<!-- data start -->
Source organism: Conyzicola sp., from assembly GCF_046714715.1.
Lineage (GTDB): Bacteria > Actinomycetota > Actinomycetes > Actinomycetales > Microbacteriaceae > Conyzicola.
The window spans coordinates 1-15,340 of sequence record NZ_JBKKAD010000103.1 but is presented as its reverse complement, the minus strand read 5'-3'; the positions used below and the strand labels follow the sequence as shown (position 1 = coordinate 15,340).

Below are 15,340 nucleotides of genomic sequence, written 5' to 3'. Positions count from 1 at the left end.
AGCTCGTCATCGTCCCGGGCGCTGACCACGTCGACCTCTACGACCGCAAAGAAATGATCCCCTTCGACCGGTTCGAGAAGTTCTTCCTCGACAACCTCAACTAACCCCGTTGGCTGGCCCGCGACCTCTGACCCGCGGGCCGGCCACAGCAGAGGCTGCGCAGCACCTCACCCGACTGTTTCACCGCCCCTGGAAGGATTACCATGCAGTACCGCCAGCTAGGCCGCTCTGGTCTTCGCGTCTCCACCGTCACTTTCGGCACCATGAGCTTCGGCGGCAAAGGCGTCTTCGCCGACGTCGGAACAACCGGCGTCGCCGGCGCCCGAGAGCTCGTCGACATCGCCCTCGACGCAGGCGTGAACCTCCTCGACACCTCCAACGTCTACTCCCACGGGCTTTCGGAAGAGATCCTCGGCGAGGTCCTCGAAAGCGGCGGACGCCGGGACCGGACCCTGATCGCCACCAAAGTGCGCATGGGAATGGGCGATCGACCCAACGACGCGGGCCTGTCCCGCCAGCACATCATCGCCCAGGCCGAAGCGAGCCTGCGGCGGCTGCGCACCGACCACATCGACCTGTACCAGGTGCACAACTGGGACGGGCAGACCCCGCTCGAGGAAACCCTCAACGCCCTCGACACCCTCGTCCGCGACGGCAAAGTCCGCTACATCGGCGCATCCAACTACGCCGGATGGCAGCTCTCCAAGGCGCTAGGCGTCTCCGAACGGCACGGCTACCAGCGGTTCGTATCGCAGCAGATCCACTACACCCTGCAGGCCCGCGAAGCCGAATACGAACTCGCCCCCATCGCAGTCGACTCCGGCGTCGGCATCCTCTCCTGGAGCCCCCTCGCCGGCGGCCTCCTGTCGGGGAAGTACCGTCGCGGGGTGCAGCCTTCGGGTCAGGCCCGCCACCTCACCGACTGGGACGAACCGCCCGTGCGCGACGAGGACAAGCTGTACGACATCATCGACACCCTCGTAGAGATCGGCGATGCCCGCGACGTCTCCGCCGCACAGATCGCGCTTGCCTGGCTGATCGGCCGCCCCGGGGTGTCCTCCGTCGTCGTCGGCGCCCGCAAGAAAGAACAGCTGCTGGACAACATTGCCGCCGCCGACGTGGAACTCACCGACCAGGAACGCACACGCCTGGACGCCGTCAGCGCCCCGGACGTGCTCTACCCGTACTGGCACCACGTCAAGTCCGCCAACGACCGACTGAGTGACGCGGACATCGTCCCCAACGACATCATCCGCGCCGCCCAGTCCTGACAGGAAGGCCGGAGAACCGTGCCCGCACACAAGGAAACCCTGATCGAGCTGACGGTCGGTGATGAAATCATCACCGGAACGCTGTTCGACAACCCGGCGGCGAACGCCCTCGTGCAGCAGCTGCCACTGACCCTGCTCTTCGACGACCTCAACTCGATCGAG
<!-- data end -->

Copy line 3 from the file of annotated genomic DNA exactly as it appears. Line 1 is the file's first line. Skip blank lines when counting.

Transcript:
The window spans coordinates 1-15,340 of sequence record NZ_JBKKAD010000103.1 but is presented as its reverse complement, the minus strand read 5'-3'; the positions used below and the strand labels follow the sequence as shown (position 1 = coordinate 15,340).